(And because it is groundlevel and real, no big song sequences! This is officially from the film, but notice the singers aren’t the characters)
Sanjay Gupta is the other important director to note, and the one who is directing Kaabil, the other important crime film that just came out! Sanjay took Reservoir Dogs and remade it Indian style. Each member of the heist got a backstory, there were song sequences (more than just the one in the original), and most of all there was style! Kaante is the first Indian film to be shot entirely abroad (in LA). Besides that, there was the way the light changed tones scene by scene, from golden to blue to green. The loose suits, the styled hair and beards, the whole thing was just new and different and shocking.
(So sunny! So goateed!)
The end result of this film was not that a lot of movies got filmed overseas, or that Sanjay Gupta went on to a brilliant career (there is only so far inventive light filters can take you). But that style became a key component of crime dramas. Hairstyles and cool camera angles and business with props suddenly became part of the expectation for crime films.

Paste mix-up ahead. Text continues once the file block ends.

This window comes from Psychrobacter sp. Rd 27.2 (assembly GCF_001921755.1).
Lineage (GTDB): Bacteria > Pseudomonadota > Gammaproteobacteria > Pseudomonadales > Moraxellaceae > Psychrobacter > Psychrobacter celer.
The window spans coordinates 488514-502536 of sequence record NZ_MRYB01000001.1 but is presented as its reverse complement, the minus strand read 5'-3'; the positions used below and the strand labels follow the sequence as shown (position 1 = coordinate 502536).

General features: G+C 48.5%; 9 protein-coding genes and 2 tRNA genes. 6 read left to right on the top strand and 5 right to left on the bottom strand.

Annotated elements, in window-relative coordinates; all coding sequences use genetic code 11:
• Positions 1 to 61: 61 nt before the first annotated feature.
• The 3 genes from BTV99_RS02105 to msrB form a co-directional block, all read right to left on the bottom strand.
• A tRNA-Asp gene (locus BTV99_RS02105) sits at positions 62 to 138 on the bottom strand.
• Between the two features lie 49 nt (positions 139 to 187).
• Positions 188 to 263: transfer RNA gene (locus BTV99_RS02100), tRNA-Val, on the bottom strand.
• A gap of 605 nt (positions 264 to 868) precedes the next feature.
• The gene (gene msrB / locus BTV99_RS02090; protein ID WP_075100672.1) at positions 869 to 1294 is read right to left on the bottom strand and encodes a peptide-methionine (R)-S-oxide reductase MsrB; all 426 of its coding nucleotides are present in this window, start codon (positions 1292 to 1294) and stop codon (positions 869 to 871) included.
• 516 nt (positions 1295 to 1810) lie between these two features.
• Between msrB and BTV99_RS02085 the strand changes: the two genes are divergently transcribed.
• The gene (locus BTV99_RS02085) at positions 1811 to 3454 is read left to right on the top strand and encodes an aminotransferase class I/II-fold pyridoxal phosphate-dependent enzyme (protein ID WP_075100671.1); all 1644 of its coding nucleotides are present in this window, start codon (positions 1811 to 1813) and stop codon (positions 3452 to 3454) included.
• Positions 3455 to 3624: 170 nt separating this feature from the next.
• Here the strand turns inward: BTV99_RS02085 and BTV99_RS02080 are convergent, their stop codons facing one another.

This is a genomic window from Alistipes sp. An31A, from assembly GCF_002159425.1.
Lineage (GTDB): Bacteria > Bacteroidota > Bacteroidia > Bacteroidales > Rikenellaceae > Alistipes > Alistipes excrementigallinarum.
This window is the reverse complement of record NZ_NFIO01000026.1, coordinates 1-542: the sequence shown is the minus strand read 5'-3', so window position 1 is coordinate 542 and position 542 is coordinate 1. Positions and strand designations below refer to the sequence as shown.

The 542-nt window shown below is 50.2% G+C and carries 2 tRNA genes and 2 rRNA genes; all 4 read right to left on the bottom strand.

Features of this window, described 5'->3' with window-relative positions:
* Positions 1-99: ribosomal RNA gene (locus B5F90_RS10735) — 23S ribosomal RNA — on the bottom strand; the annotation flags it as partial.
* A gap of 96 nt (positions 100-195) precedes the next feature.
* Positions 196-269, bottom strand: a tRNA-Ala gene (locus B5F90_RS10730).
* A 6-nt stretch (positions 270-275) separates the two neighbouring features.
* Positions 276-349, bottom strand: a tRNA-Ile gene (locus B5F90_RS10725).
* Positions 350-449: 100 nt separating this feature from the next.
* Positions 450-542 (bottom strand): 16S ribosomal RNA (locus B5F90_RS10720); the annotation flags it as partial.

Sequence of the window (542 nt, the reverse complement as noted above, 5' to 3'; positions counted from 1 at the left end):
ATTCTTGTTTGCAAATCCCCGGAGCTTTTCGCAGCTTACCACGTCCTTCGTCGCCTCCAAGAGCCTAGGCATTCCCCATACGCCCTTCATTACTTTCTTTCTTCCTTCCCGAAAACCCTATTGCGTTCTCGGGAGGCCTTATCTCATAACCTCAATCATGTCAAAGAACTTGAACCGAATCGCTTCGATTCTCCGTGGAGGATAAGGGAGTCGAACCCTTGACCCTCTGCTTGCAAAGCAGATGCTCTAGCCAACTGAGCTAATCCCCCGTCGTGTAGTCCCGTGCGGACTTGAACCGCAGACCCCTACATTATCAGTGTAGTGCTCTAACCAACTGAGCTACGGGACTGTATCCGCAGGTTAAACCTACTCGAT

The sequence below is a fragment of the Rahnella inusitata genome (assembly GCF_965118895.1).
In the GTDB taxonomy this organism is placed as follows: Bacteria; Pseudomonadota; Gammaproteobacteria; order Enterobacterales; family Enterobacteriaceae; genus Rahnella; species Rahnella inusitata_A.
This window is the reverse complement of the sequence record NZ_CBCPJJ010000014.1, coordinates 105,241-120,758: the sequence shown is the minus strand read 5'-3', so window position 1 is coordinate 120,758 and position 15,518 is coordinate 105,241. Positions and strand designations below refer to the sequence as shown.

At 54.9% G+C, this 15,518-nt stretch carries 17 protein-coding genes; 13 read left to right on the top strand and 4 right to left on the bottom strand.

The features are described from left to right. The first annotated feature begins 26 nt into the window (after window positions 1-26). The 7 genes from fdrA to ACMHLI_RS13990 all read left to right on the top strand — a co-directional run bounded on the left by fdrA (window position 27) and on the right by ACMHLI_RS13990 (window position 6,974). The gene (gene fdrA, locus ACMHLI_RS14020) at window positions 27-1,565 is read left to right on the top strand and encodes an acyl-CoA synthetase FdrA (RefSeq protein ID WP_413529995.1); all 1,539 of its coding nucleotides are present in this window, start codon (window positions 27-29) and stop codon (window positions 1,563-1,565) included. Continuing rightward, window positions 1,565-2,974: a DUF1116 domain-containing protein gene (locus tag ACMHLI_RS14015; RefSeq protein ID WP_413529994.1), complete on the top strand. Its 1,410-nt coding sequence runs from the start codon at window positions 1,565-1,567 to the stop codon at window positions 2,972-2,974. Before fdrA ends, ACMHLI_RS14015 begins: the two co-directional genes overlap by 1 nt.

The newest string of crime dramas are period films, telling famous incidents from the real life of Bombay crime. Mixed with stylish touches, catchy songs, “realistic” locations and costumes. The character depth and twisted plots have gone away a little, but the style quotient has gone up.
(I love this song. But from what I’ve read about it, I have no interest in actually seeing the movie. It’s all about the final shootout. Thus the title)
Raees is clearly based on Abdul Latif, even though the filmmakers deny it. With some definite style in the filming of it, a big focus on hairstyles and costumes. But also with the one liners (from the Salim-Javed era) and elaborate heist schemes (from Navketan Films) and bad woman dancing (from all the way back with Guru Dutt). Along with some kind of goofy and applause inducing fight scenes from the 80s.
(We have crime films to thank for Helen! This was her big break out song, age 15, in a twisty mystery with Ashok Kumar and stolen jewels and a missing brother)